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Unity of the world

Jewish students celebrate the holiday of Sukkot

By Simone Joseph

Last week, members of Ryerson’s Hillel student group (formerly the Jewish Students Council) built and decorated a Sukkah, a hut, to commemorate the Jewish holiday of Sukkot.

The Sukkar is built in remembrance of the 40-year- journey when Jews left Egypt. While travelling, they had no permanent place to stay so they had to build temporary shelters. 

The “Festival of Booths” is a nine-day harvest festival, and for seven days many Jews eat, sleep and enjoy the harvest in the Sukkar.

“(Sukkot) is supposed to remind us not to take material possessions for granted,” says Ilana Segal, a Ryerson social work student. “It forces us out of our houses, out into nature to focus on things other than materialism.”

“Sukkot is called the holiday of happiness and rejoicing,” says Rabbi Michael Skobak, a university chaplin.

“The other (jewish) holidays speak of the Jews being separate from the rest of the world. One of the themes (of Sukkot) is the unity of the world.”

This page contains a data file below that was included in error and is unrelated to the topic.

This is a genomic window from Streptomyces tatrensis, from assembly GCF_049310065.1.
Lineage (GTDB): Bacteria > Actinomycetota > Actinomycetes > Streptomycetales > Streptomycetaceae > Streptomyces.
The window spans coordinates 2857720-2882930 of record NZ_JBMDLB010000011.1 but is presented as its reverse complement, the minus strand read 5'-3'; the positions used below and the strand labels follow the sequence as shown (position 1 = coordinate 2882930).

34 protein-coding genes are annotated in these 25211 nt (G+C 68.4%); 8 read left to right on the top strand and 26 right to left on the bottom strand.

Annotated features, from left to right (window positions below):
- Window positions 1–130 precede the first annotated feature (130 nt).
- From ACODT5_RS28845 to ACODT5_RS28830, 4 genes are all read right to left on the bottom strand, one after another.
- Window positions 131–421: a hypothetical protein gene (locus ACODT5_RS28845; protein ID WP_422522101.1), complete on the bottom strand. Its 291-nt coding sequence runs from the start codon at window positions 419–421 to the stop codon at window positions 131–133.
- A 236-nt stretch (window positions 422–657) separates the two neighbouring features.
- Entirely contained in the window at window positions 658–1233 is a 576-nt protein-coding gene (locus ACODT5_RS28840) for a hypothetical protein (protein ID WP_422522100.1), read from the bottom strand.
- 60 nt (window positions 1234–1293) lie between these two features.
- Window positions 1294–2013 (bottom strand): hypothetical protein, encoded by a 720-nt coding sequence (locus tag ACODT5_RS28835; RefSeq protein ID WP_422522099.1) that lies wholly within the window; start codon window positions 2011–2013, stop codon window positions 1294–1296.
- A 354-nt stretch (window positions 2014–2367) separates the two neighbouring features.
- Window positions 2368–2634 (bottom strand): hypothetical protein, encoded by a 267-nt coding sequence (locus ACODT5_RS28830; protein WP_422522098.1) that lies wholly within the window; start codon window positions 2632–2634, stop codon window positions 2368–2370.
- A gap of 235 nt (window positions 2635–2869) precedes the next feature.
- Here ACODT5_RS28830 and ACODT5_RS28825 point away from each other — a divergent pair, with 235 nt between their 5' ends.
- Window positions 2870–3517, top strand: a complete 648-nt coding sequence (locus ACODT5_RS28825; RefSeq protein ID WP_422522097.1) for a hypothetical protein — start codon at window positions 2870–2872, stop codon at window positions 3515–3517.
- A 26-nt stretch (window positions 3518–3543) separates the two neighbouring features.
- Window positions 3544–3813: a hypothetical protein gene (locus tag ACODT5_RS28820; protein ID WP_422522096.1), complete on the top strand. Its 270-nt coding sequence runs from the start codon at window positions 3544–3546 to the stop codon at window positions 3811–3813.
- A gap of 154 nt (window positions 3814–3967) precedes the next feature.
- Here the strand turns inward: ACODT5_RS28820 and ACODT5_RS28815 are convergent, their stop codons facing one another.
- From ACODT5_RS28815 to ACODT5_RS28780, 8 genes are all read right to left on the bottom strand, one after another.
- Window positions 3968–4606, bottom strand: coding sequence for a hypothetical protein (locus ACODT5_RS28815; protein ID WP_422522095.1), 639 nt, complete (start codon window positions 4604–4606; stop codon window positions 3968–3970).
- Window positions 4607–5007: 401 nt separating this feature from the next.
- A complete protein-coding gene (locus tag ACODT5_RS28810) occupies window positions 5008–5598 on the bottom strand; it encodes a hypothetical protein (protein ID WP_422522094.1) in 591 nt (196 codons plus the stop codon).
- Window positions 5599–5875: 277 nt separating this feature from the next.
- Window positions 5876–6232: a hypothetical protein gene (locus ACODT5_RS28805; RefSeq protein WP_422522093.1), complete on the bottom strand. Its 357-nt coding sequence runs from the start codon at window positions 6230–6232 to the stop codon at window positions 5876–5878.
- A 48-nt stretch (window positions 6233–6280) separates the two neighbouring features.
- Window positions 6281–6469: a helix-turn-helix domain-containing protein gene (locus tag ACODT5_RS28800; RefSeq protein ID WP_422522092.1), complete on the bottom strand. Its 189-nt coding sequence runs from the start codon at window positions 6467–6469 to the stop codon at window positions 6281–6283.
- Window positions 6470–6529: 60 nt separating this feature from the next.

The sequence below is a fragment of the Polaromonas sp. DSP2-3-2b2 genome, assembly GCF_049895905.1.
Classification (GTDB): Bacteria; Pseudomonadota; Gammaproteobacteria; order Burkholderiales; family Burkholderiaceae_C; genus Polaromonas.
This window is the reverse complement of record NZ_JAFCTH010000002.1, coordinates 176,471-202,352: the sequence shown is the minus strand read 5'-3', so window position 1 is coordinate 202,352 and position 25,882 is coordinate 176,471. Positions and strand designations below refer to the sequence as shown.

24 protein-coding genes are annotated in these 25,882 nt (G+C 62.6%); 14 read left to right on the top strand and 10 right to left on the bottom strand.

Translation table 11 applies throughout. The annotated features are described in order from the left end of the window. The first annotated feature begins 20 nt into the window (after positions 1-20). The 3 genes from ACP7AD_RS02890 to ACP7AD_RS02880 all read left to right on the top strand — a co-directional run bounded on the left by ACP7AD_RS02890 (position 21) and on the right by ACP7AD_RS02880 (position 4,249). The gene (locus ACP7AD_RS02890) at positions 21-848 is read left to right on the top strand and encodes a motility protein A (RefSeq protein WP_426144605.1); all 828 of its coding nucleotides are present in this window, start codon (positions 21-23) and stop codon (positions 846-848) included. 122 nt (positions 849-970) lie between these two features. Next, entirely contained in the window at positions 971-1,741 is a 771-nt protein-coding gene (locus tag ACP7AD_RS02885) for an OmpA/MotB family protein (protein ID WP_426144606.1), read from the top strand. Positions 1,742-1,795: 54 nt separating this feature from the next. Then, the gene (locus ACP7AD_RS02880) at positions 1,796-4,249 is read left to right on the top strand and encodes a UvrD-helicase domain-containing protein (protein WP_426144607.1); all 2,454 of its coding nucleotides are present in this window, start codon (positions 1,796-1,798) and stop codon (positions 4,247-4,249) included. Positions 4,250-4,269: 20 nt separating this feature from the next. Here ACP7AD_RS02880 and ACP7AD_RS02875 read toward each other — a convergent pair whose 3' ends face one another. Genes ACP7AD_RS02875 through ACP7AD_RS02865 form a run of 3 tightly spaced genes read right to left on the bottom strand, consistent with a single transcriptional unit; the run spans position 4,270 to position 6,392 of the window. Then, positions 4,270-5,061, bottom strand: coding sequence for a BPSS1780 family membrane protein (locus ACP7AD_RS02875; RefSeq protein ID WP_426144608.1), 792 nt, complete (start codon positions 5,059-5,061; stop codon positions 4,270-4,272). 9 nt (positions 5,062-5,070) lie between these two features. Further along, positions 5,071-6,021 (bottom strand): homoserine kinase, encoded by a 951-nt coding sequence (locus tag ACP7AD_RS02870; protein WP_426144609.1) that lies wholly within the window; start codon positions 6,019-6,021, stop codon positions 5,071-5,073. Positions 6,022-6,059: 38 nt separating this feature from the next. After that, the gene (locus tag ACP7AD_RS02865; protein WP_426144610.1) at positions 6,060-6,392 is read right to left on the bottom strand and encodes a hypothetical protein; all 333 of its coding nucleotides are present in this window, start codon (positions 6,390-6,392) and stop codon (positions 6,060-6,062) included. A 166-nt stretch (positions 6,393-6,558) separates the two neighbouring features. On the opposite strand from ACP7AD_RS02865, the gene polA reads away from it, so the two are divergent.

The students put wood planks on the roof of the hute and decorate it with posters of Jerusalem.

Inside the Sukkah, the Hillel had placed a “lulav” and an “etrog”. The lulav consists of a palm branch, myrtle leaves, and willow leaves. The etrog is a citron, which is a close relative to the lemon.

“(The etrog and the lulav) are waved north, south, east, west up and down so we thank god for everything in this world,” says Rabbi Skobak. The roof of the Sukkah is partially open so one can see the sky can be seen from inside the hut.

“In the Sukkah, you’re not protected. You’re vulnerable. It’s a way of realizing we’re not complete masters of this world,” Skobak says.

The building of the Sukkah and other Ryerson Hillel sponsored events help to fulfil religious and social needs of Ryersons’ Jewish students.

“This is a way for Jewish students to get involved outside of their program and do things outside of class with the common band of other Jewish students,” says Corby Fine, president of the Hillel.

Segal says it’s important for students to actively celebrate their religious holidays.

“We’re making our heritage and history a part of our lives nowadays. Any holiday or ritual that you observe is keeping yourself involved and in touch with your religion.”

Anyone interested in joining the RyersonHillel can leave a note at the RyeSAC office.

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